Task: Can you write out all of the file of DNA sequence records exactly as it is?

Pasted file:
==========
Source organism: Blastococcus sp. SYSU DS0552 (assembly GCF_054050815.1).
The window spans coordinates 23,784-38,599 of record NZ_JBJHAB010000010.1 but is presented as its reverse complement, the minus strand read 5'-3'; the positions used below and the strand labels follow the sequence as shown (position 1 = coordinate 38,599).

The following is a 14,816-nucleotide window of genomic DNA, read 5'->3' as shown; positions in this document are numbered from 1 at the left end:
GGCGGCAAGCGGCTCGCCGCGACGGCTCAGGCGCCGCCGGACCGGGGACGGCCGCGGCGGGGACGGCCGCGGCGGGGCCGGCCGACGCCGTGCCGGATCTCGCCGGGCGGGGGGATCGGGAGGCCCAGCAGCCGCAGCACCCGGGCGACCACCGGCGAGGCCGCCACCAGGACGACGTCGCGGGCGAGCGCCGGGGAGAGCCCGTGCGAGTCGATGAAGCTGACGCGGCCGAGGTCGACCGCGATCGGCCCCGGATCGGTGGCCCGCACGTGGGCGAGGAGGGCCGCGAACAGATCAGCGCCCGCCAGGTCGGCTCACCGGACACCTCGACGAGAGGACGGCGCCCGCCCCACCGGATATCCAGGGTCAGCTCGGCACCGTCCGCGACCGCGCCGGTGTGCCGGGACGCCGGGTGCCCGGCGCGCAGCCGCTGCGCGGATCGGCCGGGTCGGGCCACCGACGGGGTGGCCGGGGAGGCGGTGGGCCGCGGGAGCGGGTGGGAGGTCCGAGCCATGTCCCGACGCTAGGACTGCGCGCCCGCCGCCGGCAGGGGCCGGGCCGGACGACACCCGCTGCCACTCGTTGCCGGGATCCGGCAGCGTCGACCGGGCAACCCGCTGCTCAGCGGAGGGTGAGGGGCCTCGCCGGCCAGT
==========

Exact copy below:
Source organism: Blastococcus sp. SYSU DS0552 (assembly GCF_054050815.1).
The window spans coordinates 23,784-38,599 of record NZ_JBJHAB010000010.1 but is presented as its reverse complement, the minus strand read 5'-3'; the positions used below and the strand labels follow the sequence as shown (position 1 = coordinate 38,599).

The following is a 14,816-nucleotide window of genomic DNA, read 5'->3' as shown; positions in this document are numbered from 1 at the left end:
GGCGGCAAGCGGCTCGCCGCGACGGCTCAGGCGCCGCCGGACCGGGGACGGCCGCGGCGGGGACGGCCGCGGCGGGGCCGGCCGACGCCGTGCCGGATCTCGCCGGGCGGGGGGATCGGGAGGCCCAGCAGCCGCAGCACCCGGGCGACCACCGGCGAGGCCGCCACCAGGACGACGTCGCGGGCGAGCGCCGGGGAGAGCCCGTGCGAGTCGATGAAGCTGACGCGGCCGAGGTCGACCGCGATCGGCCCCGGATCGGTGGCCCGCACGTGGGCGAGGAGGGCCGCGAACAGATCAGCGCCCGCCAGGTCGGCTCACCGGACACCTCGACGAGAGGACGGCGCCCGCCCCACCGGATATCCAGGGTCAGCTCGGCACCGTCCGCGACCGCGCCGGTGTGCCGGGACGCCGGGTGCCCGGCGCGCAGCCGCTGCGCGGATCGGCCGGGTCGGGCCACCGACGGGGTGGCCGGGGAGGCGGTGGGCCGCGGGAGCGGGTGGGAGGTCCGAGCCATGTCCCGACGCTAGGACTGCGCGCCCGCCGCCGGCAGGGGCCGGGCCGGACGACACCCGCTGCCACTCGTTGCCGGGATCCGGCAGCGTCGACCGGGCAACCCGCTGCTCAGCGGAGGGTGAGGGGCCTCGCCGGCCAGT